Since the Virus Lockdown really started in earnest, there has been less contact time out in ‘the wild’ for practicing German with the locals. There’s still the hurried furtive moments paying for essential items at the protectively screened supermarket checkout; and then, if you’re feeling courageous, the bakery counter (because freshly baked bread IS an essential service in Germany. Even in the last moments of the Third Reich, bakers remained exempt from military call-up).
And of course there are close family and friends.
‘Wie geht’s’ one of them might ask.
You go out on a limb. ‘Ja, gut. Ich bin gut und günstig.’
Strange looks. ‘You are cheap?’
‘Ach, nein … Gesundheit?’
Yes, this game continues unabated. However, with lockdown we rely more again on texts rather than people.
For a start, there are books. Having resorted to a Kindle while travelling, there are some excellent stories out there written specifically for the German learner. The Dino series by Andre Klein (following the migrant-life and general misadventures of a German-learner in Germany) manages to be both educational, interesting and sometimes quite funny. There’s a vocab list at the end of each story, but one of the cool things about an e-book is the dictionary facility that allows you to look up words you don’t know simply by touching them.
There are also these great secondhand free book libraries in Germany that are an excellent source of material. From one of these I took a German version of The Secret Seven by Enid Blyton. As there is investigation-style vocabulary in the story, it works well with the smarterGerman learner working through Die Tote Frau too.
Next device to consider is the Far-see’er … the ubiquitous television. ZDF is a good station to check out online. They have some great shows for language learning, such as an old soap opera from the 80s called ‘Die Schwarzwaldklinik’: the stories are so old and predictable in their content, even cross-culturally, that it really helps with the predictability of the content.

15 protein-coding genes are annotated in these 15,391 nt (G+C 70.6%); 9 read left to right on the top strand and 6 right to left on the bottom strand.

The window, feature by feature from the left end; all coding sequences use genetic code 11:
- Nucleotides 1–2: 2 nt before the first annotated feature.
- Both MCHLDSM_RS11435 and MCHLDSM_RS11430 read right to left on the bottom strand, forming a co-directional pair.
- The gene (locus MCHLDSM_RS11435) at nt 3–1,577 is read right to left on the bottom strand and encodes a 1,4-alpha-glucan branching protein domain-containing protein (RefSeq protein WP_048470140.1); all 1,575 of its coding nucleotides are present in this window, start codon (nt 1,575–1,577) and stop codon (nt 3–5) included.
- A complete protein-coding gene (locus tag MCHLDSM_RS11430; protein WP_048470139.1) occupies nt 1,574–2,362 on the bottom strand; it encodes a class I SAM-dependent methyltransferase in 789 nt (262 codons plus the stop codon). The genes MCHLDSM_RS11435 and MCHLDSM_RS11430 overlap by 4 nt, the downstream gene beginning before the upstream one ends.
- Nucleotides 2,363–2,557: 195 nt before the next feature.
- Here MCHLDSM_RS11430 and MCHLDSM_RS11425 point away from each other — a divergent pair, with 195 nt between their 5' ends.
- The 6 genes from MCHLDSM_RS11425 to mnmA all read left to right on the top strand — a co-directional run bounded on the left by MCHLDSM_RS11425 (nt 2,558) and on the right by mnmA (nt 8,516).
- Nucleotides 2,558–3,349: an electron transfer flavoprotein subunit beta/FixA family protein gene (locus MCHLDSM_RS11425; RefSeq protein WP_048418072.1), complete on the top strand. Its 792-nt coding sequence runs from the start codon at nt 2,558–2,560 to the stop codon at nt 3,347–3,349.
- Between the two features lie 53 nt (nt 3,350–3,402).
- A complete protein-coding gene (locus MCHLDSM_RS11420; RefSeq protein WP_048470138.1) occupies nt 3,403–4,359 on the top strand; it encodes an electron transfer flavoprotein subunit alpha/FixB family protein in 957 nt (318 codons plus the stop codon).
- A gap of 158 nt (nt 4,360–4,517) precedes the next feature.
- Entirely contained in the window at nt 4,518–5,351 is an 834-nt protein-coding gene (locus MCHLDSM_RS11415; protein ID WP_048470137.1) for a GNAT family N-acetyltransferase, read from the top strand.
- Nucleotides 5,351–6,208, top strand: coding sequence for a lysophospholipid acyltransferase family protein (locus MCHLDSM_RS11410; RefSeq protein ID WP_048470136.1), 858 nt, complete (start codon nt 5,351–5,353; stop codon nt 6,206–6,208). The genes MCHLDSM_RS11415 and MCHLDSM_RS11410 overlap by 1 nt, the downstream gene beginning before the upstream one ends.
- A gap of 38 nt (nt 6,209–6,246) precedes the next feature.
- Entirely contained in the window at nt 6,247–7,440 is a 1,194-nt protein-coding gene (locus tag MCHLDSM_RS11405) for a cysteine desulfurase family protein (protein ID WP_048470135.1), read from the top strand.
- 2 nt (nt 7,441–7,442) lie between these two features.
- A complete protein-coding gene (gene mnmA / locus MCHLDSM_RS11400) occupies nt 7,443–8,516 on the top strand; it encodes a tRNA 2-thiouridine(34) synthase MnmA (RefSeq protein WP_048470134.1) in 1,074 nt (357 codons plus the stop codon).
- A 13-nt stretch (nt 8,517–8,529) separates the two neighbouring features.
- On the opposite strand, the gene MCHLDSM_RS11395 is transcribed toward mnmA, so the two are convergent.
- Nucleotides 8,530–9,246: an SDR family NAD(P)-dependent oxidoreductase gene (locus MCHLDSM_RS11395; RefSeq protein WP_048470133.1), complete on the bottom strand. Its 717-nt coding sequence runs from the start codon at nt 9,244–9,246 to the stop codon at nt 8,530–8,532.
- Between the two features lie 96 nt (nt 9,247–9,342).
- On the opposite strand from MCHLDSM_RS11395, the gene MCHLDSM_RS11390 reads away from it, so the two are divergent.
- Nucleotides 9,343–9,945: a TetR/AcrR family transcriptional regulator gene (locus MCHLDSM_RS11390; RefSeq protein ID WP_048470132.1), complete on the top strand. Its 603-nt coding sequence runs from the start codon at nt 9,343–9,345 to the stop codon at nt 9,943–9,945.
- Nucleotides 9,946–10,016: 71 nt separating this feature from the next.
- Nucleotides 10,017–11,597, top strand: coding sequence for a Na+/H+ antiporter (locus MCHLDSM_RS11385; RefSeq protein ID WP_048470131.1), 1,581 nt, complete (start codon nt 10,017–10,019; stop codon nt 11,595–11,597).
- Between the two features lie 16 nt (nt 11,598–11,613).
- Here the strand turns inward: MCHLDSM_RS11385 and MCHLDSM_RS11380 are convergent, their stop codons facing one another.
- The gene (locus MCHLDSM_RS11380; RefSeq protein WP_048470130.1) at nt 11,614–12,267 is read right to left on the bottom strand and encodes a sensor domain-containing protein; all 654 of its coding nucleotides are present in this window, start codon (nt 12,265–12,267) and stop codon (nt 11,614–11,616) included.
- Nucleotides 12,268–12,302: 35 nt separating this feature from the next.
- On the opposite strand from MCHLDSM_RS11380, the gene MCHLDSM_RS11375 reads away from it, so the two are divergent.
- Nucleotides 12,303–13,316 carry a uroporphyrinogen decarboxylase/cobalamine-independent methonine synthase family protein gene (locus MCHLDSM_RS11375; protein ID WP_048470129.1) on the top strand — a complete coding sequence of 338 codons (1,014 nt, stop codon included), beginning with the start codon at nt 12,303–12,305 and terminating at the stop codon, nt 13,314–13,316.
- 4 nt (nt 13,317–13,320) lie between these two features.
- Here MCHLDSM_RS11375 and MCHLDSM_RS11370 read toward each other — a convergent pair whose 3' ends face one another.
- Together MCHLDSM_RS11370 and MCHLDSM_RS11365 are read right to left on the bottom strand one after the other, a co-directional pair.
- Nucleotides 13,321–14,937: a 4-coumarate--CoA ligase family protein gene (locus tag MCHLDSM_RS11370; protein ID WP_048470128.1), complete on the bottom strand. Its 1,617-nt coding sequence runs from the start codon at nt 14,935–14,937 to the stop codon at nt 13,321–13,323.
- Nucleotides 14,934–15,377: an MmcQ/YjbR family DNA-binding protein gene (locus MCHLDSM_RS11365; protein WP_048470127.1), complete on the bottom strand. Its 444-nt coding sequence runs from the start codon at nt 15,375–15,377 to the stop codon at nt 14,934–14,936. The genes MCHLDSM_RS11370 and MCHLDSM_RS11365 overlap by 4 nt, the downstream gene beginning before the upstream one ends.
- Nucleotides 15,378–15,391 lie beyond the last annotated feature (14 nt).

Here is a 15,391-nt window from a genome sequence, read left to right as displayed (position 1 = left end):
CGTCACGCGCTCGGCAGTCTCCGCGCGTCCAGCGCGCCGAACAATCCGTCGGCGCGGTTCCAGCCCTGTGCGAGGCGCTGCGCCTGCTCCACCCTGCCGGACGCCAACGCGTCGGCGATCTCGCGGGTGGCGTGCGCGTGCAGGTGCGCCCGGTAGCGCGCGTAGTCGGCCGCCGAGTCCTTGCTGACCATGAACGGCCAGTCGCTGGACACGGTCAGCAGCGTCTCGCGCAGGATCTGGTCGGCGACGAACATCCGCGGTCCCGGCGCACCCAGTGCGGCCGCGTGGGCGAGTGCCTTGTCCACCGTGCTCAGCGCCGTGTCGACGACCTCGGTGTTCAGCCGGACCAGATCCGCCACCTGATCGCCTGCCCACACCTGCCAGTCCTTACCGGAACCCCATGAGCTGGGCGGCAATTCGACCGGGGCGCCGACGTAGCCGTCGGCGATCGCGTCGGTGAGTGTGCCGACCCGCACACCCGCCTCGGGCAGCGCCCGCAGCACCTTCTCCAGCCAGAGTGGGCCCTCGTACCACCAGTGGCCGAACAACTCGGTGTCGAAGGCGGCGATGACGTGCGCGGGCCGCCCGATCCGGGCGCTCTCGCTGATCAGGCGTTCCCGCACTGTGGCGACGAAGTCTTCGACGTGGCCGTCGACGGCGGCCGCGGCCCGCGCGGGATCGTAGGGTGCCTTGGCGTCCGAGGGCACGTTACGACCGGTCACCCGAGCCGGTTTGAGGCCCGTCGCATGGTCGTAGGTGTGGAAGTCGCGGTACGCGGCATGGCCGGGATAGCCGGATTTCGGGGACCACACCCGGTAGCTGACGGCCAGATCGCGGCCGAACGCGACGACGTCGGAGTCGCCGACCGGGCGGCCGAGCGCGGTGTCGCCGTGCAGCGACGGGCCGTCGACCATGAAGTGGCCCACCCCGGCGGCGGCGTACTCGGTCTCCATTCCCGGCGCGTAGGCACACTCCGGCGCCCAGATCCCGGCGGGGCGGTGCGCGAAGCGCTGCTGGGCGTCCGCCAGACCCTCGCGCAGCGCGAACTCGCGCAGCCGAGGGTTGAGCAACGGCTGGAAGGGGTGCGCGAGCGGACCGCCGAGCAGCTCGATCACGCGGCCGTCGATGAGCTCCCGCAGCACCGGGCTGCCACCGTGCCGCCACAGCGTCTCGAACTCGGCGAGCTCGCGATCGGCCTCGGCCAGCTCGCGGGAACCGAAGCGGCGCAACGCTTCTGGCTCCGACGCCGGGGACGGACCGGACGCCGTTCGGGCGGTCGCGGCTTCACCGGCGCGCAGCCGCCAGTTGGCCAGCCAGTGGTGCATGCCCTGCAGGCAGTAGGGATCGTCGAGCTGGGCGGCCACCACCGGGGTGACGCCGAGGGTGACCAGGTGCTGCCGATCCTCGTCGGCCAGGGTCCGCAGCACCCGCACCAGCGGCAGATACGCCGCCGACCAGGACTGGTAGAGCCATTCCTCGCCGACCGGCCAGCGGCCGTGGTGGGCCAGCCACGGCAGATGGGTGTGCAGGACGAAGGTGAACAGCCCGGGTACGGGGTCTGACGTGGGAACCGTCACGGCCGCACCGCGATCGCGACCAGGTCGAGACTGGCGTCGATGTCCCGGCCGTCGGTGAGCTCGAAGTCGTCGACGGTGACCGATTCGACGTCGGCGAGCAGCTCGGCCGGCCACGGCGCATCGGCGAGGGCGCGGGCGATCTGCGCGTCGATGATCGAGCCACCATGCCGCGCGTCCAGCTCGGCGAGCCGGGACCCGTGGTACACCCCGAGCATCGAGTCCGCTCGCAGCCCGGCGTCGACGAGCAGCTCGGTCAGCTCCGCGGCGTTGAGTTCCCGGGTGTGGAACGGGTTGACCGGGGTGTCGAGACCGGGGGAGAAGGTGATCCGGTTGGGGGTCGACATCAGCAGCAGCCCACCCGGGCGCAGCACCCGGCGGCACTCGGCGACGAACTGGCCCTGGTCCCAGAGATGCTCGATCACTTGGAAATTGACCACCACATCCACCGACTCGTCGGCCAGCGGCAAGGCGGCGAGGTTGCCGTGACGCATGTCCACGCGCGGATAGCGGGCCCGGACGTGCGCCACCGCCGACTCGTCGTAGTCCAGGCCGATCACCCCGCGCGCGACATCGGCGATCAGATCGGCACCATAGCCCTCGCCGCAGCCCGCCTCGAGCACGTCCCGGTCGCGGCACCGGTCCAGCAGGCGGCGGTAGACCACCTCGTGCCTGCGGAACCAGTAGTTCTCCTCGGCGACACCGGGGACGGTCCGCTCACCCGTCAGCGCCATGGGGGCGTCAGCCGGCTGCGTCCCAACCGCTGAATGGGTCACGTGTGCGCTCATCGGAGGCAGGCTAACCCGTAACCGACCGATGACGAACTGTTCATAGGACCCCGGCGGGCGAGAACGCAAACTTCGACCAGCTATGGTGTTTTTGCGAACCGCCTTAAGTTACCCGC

Then there’s Bares fuer Rares which is kind of like Antiques Roadshow, but instead of an expert examining an old object, giving the person a price and then everyone chuckling and saying, but of course I’d never sell it hahaha… Instead of that, the German then sells it, or tries to sell it, in an open auction to a bunch of antique dealers in another room. There’s a bit of key vocabulary to get under your belt to start with, but once you have, it’s reasonably repetitive.
Similarly, on a channel called Joyn, there’s Achtung Kontrolle: Wir kuemmern uns drum. This is also quite a simple premise that repeats similar situations on a regular basis. It’s a cheaply done fly-on-the-wall type documentary series that follows various levels of officials, from full-on crime investigative police, right down to sewage workers. Pulling over trucks to check them for safety hazards is a standard … as is truck drivers getting busted for not wearing shoes while driving. It’s actually quite interesting to see these day-to-day tribulations of real officials, as opposed to the fictional criminal masterminds. And you will be exposed to the full gamut of Germanophone accents and dialects too.
If you watch on your laptop you should be able to get subtitles too. With or without? Fortunately, there’s some choice. If you use English subtitles, the temptation is to read the English and relax on the ear. It seems to work much better for me to have the German closed captions instead. You won’t get as much story, but you have to work harder for the meaning.
Having said that, the new series of Babylon Berlin was too much for me. The more unique and mysterious the story, the less repetitive it is so the less the language learner can pick up. I had to turn on the English. Sometimes, you have to relax and enjoy it … and pick up what you can in the gaps. Luckily, we also have a unique and mysterious story in our Everyday German A1-B1 course, we have set it up for you in a neat way to help you learn effectively and also work hard at the same time, check out the first chapter by clicking here.
This post was written by Jeremy Davies.